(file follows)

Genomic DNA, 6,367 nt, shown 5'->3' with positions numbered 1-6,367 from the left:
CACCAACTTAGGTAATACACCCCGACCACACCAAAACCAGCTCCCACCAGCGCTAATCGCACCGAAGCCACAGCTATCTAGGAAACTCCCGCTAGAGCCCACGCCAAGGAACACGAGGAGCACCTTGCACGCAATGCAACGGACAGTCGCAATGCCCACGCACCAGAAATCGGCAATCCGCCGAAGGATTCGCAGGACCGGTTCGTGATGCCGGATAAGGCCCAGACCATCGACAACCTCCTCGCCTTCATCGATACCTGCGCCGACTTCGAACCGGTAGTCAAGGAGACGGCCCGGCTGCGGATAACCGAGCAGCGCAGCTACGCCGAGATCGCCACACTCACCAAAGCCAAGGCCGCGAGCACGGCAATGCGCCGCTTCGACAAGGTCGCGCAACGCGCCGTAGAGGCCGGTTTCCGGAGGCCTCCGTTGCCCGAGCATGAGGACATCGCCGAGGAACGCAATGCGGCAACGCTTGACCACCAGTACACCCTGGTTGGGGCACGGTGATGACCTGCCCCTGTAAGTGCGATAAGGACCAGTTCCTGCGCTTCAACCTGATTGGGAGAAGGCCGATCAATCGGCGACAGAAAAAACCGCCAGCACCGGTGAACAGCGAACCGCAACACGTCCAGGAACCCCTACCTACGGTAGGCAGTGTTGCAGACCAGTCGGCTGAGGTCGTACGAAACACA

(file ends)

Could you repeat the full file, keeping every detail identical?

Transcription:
Genomic DNA, 6,367 nt, shown 5'->3' with positions numbered 1-6,367 from the left:
CACCAACTTAGGTAATACACCCCGACCACACCAAAACCAGCTCCCACCAGCGCTAATCGCACCGAAGCCACAGCTATCTAGGAAACTCCCGCTAGAGCCCACGCCAAGGAACACGAGGAGCACCTTGCACGCAATGCAACGGACAGTCGCAATGCCCACGCACCAGAAATCGGCAATCCGCCGAAGGATTCGCAGGACCGGTTCGTGATGCCGGATAAGGCCCAGACCATCGACAACCTCCTCGCCTTCATCGATACCTGCGCCGACTTCGAACCGGTAGTCAAGGAGACGGCCCGGCTGCGGATAACCGAGCAGCGCAGCTACGCCGAGATCGCCACACTCACCAAAGCCAAGGCCGCGAGCACGGCAATGCGCCGCTTCGACAAGGTCGCGCAACGCGCCGTAGAGGCCGGTTTCCGGAGGCCTCCGTTGCCCGAGCATGAGGACATCGCCGAGGAACGCAATGCGGCAACGCTTGACCACCAGTACACCCTGGTTGGGGCACGGTGATGACCTGCCCCTGTAAGTGCGATAAGGACCAGTTCCTGCGCTTCAACCTGATTGGGAGAAGGCCGATCAATCGGCGACAGAAAAAACCGCCAGCACCGGTGAACAGCGAACCGCAACACGTCCAGGAACCCCTACCTACGGTAGGCAGTGTTGCAGACCAGTCGGCTGAGGTCGTACGAAACACA